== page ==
Phaedrus by Plato. - HTML preview
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then he would meet the case of me and of many ing else would do, he got hold of the book, and a man; his words would be quite refreshing, and looked at what he most wanted to see,—this oc-he would be a public benefactor. For my part, I cupied him during the whole morning;—and then do so long to hear his speech, that if you walk all when he was tired with sitting, he went out to the way to Megara, and when you have reached take a walk, not until, by the dog, as I believe, the wall come back, as Herodicus recommends, he had simply learned by heart the entire dis-without going in, I will keep you company.
course, unless it was unusually long, and he went to a place outside the wall that he might prac-PHAEDRUS: What do you mean, my good tise his lesson. There he saw a certain lover of Socrates? How can you imagine that my discourse who had a similar weakness;—he saw unpractised memory can do justice to an elabo-and rejoiced; now thought he, ‘I shall have a rate work, which the greatest rhetorician of the partner in my revels.’ And he invited him to age spent a long time in composing. Indeed, I come and walk with him. But when the lover of cannot; I would give a great deal if I could.
discourse begged that he would repeat the tale, he gave himself airs and said, ‘No I cannot,’ as SOCRATES: I believe that I know Phaedrus about if he were indisposed; although, if the hearer had as well as I know myself, and I am very sure refused, he would sooner or later have been com-that the speech of Lysias was repeated to him, pelled by him to listen whether he would or no.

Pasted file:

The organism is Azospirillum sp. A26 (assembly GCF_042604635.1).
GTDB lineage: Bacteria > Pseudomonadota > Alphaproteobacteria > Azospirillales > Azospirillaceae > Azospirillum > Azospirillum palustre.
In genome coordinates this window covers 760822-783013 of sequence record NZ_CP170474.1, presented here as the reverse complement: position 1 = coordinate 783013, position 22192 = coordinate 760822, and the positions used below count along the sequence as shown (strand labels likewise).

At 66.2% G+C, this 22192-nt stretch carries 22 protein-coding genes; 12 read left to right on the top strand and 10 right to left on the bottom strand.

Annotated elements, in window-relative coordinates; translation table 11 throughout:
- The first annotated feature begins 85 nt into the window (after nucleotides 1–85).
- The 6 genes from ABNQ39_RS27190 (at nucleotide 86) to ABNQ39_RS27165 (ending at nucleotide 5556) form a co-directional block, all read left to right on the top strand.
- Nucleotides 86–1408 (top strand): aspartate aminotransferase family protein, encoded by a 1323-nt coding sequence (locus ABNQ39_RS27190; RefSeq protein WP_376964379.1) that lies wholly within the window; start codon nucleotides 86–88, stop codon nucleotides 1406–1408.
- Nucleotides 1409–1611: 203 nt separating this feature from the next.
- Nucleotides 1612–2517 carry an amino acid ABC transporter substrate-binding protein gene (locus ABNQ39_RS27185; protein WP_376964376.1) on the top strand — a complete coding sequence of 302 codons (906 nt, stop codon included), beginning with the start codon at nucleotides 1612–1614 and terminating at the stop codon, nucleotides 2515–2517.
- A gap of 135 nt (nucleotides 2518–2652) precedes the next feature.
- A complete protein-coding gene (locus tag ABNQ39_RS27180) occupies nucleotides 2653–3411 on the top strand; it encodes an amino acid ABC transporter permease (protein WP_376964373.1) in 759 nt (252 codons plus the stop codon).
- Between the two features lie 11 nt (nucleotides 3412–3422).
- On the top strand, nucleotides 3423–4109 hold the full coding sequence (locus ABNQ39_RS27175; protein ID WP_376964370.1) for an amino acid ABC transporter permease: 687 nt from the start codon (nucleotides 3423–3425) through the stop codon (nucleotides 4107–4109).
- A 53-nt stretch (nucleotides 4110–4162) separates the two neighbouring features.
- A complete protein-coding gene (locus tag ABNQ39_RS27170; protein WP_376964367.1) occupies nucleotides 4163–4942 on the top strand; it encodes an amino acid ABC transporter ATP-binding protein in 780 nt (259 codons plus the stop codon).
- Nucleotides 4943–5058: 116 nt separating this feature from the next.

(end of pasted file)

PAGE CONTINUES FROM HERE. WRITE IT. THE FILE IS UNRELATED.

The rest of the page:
not once only, but again and again;—he insisted Therefore, Phaedrus, bid him do at once what on hearing it many times over and Lysias was he will soon do whether bidden or not.
very willing to gratify him; at last, when noth-49
PHAEDRUS: I see that you will not let me off PHAEDRUS: Enough; I see that I have no hope until I speak in some fashion or other; verily of practising my art upon you. But if I am to read, therefore my best plan is to speak as I best can.
where would you please to sit?
SOCRATES: A very true remark, that of yours.
SOCRATES: Let us turn aside and go by the Ilissus; we will sit down at some quiet spot.
PHAEDRUS: I will do as I say; but believe me, Socrates, I did not learn the very words—O no; PHAEDRUS: I am fortunate in not having my nevertheless I have a general notion of what he sandals, and as you never have any, I think that said, and will give you a summary of the points we may go along the brook and cool our feet in in which the lover differed from the non-lover.
the water; this will be the easiest way, and at Let me begin at the beginning.
midday and in the summer is far from being unpleasant.
SOCRATES: Yes, my sweet one; but you must first of all show what you have in your left hand un-SOCRATES: Lead on, and look out for a place in der your cloak, for that roll, as I suspect, is the which we can sit down.
actual discourse. Now, much as I love you, I would not have you suppose that I am going to have PHAEDRUS: Do you see the tallest plane-tree in your memory exercised at my expense, if you the distance?
have Lysias himself here.